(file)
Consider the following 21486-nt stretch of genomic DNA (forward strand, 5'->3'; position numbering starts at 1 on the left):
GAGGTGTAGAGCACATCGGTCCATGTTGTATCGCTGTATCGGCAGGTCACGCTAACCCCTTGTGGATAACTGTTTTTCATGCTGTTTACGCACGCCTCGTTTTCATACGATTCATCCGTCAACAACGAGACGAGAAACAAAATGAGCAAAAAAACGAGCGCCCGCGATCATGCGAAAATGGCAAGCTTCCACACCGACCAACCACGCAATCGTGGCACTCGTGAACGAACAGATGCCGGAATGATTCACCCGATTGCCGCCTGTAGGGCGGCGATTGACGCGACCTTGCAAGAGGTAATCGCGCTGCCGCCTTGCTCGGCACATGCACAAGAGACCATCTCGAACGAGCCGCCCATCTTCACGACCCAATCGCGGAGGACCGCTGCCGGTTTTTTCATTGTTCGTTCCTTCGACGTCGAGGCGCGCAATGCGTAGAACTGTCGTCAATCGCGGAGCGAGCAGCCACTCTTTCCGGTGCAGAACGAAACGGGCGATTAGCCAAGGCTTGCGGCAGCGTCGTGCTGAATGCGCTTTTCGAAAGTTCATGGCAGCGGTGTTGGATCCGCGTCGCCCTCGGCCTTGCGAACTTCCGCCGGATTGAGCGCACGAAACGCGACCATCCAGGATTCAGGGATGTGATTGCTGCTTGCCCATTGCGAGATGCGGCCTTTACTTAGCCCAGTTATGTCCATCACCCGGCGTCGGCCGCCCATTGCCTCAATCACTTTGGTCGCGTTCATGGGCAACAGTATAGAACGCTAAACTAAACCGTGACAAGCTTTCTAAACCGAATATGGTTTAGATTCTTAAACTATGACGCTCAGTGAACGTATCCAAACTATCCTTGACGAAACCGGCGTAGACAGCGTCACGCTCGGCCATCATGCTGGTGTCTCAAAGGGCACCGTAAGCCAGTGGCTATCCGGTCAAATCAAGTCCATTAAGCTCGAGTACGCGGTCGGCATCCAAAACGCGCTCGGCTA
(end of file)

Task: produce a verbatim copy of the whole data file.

Consider the following 21486-nt stretch of genomic DNA (forward strand, 5'->3'; position numbering starts at 1 on the left):
GAGGTGTAGAGCACATCGGTCCATGTTGTATCGCTGTATCGGCAGGTCACGCTAACCCCTTGTGGATAACTGTTTTTCATGCTGTTTACGCACGCCTCGTTTTCATACGATTCATCCGTCAACAACGAGACGAGAAACAAAATGAGCAAAAAAACGAGCGCCCGCGATCATGCGAAAATGGCAAGCTTCCACACCGACCAACCACGCAATCGTGGCACTCGTGAACGAACAGATGCCGGAATGATTCACCCGATTGCCGCCTGTAGGGCGGCGATTGACGCGACCTTGCAAGAGGTAATCGCGCTGCCGCCTTGCTCGGCACATGCACAAGAGACCATCTCGAACGAGCCGCCCATCTTCACGACCCAATCGCGGAGGACCGCTGCCGGTTTTTTCATTGTTCGTTCCTTCGACGTCGAGGCGCGCAATGCGTAGAACTGTCGTCAATCGCGGAGCGAGCAGCCACTCTTTCCGGTGCAGAACGAAACGGGCGATTAGCCAAGGCTTGCGGCAGCGTCGTGCTGAATGCGCTTTTCGAAAGTTCATGGCAGCGGTGTTGGATCCGCGTCGCCCTCGGCCTTGCGAACTTCCGCCGGATTGAGCGCACGAAACGCGACCATCCAGGATTCAGGGATGTGATTGCTGCTTGCCCATTGCGAGATGCGGCCTTTACTTAGCCCAGTTATGTCCATCACCCGGCGTCGGCCGCCCATTGCCTCAATCACTTTGGTCGCGTTCATGGGCAACAGTATAGAACGCTAAACTAAACCGTGACAAGCTTTCTAAACCGAATATGGTTTAGATTCTTAAACTATGACGCTCAGTGAACGTATCCAAACTATCCTTGACGAAACCGGCGTAGACAGCGTCACGCTCGGCCATCATGCTGGTGTCTCAAAGGGCACCGTAAGCCAGTGGCTATCCGGTCAAATCAAGTCCATTAAGCTCGAGTACGCGGTCGGCATCCAAAACGCGCTCGGCTA